Conditions or ailments that are the cause of a problem that you see - your observation.

Your vet may diagnose

Wound or Laceration to Mouth, Lips & Muzzle


Wounds to the equine mouth and muzzle are relatively common. Fortunately, the blood supply to this area is excellent and these wounds usually heal well, unless they are complicated by a foreign body or involvement of bone or tooth.

In most cases, it is best to seek veterinary repair of the larger wounds in order to preserve function and appearance. This is especially true for wounds that cause disruption to the normal contours of the lips or nostrils. In all cases, you should have the discussion with your vet.

Wounds with no loose flaps of skin, and those that do not involve the lip or nostril margin, usually heal very well with no treatment.

my vet's role


The prognosis for wounds to this area is good.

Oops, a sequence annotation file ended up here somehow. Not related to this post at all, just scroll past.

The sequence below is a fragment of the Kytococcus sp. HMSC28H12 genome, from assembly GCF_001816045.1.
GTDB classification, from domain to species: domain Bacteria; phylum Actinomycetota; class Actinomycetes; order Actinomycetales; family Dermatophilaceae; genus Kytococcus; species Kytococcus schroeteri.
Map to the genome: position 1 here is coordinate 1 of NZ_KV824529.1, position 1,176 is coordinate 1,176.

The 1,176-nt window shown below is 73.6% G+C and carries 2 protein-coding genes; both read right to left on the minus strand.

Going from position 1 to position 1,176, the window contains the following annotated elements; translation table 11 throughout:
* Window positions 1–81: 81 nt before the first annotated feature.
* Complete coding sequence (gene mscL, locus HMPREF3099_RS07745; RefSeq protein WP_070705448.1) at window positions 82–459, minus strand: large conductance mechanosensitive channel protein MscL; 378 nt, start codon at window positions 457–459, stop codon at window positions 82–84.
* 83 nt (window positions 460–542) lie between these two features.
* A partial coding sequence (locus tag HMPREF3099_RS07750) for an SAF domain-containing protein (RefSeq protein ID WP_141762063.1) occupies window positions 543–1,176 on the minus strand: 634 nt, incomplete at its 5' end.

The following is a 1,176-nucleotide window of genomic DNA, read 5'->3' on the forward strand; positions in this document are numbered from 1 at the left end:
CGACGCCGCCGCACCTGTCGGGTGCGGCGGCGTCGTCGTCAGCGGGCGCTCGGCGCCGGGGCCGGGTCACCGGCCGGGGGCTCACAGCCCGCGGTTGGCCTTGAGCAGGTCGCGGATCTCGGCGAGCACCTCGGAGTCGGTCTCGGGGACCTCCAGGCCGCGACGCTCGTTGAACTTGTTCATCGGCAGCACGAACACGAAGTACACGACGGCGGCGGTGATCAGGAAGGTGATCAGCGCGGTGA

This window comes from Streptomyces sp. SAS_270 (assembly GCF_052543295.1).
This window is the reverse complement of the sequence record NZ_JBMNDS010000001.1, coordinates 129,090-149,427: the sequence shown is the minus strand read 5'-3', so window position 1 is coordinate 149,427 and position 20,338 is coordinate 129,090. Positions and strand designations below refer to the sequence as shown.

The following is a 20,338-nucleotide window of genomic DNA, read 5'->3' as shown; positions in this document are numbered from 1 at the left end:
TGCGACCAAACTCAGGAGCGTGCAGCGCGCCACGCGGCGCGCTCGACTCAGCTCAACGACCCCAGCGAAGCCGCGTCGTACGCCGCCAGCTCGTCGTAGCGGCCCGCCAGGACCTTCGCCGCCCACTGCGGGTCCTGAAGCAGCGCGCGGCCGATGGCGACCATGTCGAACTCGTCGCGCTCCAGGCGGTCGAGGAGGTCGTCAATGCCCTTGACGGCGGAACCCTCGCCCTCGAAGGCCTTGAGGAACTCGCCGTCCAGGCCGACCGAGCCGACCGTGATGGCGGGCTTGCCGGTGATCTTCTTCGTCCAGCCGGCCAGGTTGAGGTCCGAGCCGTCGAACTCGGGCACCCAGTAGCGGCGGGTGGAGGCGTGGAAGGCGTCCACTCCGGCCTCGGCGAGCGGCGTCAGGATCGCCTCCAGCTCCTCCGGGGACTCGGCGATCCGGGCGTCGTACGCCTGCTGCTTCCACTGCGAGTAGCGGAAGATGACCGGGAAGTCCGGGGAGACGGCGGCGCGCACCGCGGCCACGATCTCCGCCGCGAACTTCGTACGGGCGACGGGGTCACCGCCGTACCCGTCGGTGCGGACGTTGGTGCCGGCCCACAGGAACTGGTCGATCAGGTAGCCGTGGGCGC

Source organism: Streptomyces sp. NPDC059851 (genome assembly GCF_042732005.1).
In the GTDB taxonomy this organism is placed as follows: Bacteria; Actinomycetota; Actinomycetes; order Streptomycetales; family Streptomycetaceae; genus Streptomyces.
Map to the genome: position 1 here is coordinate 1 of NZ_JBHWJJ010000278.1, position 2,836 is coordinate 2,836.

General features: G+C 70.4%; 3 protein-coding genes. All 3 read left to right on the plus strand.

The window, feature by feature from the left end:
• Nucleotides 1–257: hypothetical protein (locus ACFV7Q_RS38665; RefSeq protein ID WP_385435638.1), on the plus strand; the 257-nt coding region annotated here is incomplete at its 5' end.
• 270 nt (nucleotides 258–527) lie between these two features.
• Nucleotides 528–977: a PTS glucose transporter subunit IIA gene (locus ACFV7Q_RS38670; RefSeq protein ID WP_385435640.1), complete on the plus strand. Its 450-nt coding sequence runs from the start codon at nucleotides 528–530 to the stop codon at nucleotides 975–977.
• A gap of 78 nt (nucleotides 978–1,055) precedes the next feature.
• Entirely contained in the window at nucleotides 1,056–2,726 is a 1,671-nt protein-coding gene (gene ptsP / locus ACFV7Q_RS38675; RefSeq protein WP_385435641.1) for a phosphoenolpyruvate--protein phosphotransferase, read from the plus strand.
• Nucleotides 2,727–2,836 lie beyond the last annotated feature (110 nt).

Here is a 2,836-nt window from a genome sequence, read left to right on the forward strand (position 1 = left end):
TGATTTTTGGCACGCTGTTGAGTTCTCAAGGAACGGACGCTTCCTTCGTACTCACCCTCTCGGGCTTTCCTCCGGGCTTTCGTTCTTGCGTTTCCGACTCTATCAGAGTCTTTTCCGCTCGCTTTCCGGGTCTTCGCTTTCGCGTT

my role


I might observe

You might make these observations when a horse has this condition.

Very Common
Less Common
more observations

Questions To Ask Your Vet:
  • Will this wound leave significant scarring or functional defect?
  • Do you suggest that we repair this particular wound or not?

Bucket hooks in stalls are notorious for catching lips, eyelids and nostrils. When horses feel pressure, their natural response is to pull back against that, tearing the tissue away. Inspect your horse's environment and remove these obvious dangers.

Wounds or sores resulting from bits are an indicator of inappropriate tack design, poor fit or inappropriate use. Be sure that your bridle and bit fits and is adjusted correctly.

further reading & resources

Author: Doug Thal DVM Dipl. ABVP